In Alabama, top Republicans are now coalescing around a proposal that would provide immunity to I.V.F. clinics, barring any intentional destruction of embryos outside the usual medical process.

ny times logoNew York Times, Senate Republicans appeared ready to block a bill that would establish federal protections for I.V.F. treatment, Kayla Guo, Feb. 29, 2024 (print ed.). Republicans, many of whom have said they support access to the treatment, argued that it should be left to states to ensure its legality after an Alabama court ruled that frozen embryos were children.

Senate Republicans on Wednesday appeared ready to block a bill that would establish federal protections for in vitro fertilization and other fertility treatments in the wake of a ruling by the Alabama Supreme Court that frozen embryos should be considered children.

Senator Tammy Duckworth, Democrat of Illinois, planned to try to bring the bill up on Wednesday under a procedure that allows any one senator to object and stop it in its tracks, effectively daring Republicans to oppose the measure and highlighting divisions within the G.O.P. on how to handle the issue. The bill would establish a federal right to access to I.V.F. and fertility treatments.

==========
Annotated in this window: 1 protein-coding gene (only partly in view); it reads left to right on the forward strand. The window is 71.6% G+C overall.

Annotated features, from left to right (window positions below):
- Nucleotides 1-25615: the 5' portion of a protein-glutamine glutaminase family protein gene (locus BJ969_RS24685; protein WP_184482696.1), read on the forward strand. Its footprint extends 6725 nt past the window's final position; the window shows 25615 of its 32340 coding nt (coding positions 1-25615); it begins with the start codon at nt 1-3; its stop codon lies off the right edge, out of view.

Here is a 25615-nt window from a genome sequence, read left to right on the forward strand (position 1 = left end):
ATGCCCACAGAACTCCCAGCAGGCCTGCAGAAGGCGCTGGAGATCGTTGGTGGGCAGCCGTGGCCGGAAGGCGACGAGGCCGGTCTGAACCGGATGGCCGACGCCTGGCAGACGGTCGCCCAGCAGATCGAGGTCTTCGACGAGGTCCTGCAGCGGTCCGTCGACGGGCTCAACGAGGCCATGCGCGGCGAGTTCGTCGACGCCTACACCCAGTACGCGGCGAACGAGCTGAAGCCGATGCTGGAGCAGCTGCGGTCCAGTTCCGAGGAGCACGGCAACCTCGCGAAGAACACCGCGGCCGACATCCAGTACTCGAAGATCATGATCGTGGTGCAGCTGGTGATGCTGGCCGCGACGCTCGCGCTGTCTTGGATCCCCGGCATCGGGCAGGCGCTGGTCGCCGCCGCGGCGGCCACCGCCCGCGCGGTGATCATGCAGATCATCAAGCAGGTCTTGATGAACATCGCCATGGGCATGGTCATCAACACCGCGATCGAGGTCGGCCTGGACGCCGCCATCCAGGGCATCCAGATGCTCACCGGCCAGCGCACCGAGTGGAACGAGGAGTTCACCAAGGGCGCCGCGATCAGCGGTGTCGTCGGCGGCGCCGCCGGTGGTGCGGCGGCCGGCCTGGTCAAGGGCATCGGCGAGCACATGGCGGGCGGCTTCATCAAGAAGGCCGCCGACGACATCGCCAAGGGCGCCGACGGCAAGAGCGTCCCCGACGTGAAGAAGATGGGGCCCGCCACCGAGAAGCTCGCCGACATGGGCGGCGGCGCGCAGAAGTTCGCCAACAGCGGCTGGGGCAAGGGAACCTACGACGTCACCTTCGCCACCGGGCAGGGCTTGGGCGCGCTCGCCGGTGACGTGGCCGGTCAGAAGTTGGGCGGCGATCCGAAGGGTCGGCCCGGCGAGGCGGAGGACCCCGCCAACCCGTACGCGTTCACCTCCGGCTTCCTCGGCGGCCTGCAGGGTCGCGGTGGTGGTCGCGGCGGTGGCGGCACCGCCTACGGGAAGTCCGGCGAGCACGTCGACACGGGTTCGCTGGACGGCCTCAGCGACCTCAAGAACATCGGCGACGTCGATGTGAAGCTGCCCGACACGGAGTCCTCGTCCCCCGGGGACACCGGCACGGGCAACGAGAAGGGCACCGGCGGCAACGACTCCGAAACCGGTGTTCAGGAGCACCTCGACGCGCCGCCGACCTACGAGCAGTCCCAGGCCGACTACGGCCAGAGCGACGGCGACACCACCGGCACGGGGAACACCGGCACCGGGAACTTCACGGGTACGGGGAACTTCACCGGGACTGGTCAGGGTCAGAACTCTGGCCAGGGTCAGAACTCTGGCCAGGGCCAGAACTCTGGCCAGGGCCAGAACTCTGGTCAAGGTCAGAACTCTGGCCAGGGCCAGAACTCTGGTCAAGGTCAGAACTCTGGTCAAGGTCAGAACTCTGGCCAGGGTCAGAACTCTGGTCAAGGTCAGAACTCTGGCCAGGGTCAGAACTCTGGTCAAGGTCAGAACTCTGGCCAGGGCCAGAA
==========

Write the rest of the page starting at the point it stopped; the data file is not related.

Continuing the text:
Democrats orchestrated the action as they sought to point out the hypocrisy of Republicans who have rushed to voice support for I.V.F. after the Alabama ruling, even though many of them have sponsored legislation that declares that life begins at the moment of fertilization. Such a bill could severely curtail or even outlaw aspects of the treatments.

“This is really to call out my Republican colleagues,” Ms. Duckworth said in an interview on Wednesday. “If this is urgent and you care deeply about this as you say you do — like you’ve been saying in the last 72-plus hours since the Alabama Supreme Court ruling — then don’t object. Let this bill pass.” She argued that the bill’s protections were all the more essential since the decision by Alabama’s Republican-majority court.

The legislation was the latest instance of Republicans trying to walk a political tightrope — made more perilous by the Alabama ruling — since the Supreme Court overturned Roe v. Wade and made real many Americans’ fears of losing their access to reproductive health care. Democrats have vowed to pummel Republicans on the issue this election year, buoyed by polls that show that access to abortion and contraception is a major concern for voters that could drive them away from Republicans.